• The Phantom Menace was little more than the groundwork for the following five films, yet had significantly better special effects than had been seen in the series to date; it also introduced Anakin as a young, unassuming protagonist who was thrust into extreme circumstances. Attack of the Clones introduced much darker elements, as well as expanded upon the roles of a Jedi Knight and Padawan Apprentice. Revenge of the Sith turned the dark elements Up to Eleven, and simultaneously gave us some of the most expansive battles (both literal and spiritual) the series had seen up to that point.
    • The Force Awakens was a retread of A New Hope, but with several elements from across the franchise and pumped up on steroids.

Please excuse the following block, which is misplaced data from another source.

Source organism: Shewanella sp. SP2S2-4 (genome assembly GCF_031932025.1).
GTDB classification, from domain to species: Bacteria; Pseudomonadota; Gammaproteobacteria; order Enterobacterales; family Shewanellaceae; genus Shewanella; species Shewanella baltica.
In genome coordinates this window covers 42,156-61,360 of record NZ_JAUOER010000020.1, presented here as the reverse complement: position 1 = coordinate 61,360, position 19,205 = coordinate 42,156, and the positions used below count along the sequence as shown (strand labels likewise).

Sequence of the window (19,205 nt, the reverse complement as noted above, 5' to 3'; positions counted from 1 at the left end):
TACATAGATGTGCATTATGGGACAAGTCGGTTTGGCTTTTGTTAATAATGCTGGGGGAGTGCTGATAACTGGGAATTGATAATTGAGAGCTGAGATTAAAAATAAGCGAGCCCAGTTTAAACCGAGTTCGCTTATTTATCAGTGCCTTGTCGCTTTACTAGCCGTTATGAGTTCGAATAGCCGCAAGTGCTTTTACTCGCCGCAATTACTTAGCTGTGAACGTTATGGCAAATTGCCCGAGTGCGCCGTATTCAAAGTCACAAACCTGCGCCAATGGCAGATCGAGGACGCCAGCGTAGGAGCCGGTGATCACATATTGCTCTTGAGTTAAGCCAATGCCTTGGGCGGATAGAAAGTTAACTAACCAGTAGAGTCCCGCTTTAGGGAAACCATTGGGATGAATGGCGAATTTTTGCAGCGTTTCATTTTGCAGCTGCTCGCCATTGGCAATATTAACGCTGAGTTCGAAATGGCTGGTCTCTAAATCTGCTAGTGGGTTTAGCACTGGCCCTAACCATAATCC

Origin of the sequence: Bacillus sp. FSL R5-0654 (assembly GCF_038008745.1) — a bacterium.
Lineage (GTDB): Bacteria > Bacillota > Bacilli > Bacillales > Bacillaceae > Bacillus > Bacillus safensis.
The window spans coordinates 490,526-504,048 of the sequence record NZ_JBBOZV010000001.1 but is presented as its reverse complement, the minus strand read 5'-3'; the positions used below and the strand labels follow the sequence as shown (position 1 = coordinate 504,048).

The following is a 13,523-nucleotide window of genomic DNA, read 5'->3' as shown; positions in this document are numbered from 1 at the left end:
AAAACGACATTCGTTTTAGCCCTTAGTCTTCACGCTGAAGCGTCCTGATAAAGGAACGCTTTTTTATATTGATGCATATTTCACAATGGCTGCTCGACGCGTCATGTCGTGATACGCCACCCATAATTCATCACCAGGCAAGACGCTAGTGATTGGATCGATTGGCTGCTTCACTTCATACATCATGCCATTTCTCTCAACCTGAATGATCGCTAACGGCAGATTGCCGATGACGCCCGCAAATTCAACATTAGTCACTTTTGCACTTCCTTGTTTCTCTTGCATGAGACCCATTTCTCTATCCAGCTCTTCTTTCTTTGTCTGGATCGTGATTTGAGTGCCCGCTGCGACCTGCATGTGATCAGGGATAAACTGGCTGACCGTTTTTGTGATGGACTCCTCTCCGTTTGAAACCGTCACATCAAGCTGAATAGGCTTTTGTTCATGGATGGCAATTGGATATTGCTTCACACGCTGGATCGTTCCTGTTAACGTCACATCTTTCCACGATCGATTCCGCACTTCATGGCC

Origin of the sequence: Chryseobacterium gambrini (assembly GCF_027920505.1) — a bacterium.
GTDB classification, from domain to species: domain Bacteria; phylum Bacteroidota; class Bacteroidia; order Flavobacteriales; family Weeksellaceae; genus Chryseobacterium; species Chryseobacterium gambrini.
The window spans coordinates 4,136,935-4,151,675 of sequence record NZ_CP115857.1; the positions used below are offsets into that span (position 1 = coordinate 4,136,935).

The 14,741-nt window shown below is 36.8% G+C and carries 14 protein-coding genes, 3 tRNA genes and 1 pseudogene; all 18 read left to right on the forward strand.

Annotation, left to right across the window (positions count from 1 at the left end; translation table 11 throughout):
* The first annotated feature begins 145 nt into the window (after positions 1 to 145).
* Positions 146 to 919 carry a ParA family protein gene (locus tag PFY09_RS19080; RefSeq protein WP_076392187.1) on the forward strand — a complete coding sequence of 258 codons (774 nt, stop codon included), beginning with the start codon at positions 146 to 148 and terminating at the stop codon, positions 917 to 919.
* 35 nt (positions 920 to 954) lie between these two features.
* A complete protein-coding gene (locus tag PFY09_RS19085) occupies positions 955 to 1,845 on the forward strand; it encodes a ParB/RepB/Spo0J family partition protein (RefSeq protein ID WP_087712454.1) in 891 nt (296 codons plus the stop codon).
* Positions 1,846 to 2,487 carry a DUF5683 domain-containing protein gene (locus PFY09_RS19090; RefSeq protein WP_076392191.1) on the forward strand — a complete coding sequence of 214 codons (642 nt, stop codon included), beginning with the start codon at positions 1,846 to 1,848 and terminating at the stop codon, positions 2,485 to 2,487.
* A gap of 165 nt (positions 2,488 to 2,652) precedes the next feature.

• This could also be seen in the series' trademark weapon, lightsabers. The original weapons were simple, single-bladed swords with blades of plasma or lasers, depending on who you ask. The swordfights in these films were equally simple — probably because knowledge of how to wield them had long since been lost. The Phantom Menace introduced us to double-bladed lightsabers, while simultaneously portraying Jedi and Sith wielding the weapons extremely competently. Attack of the Clones introduced lightsabers with curved hilts wielded by an Old Master, only for Revenge of the Sith to one-up this by giving us a cyborg who quadruple-wielded his. The Clone Wars then went ahead and gave us animated saber duels, with one of its arc villains Dual Wielding double-bladed lightsabers. It still wasn't enough. Rebels gave us the Inquisitorius, whose double-bladed lightsabers can spin on an axis, while The Force Awakens gave us crossguard-sabers with unstable blades, wielded by a Psychopathic Manchild with a flair for the dramatic. And now, the Season 2 finale of Rebels has shown us there is still more to come, with the revelation that the aforementioned inquisitors can use their spinning lightsabers to fly. It's anyone's guess what the franchise's most iconic weapon will be capable of next.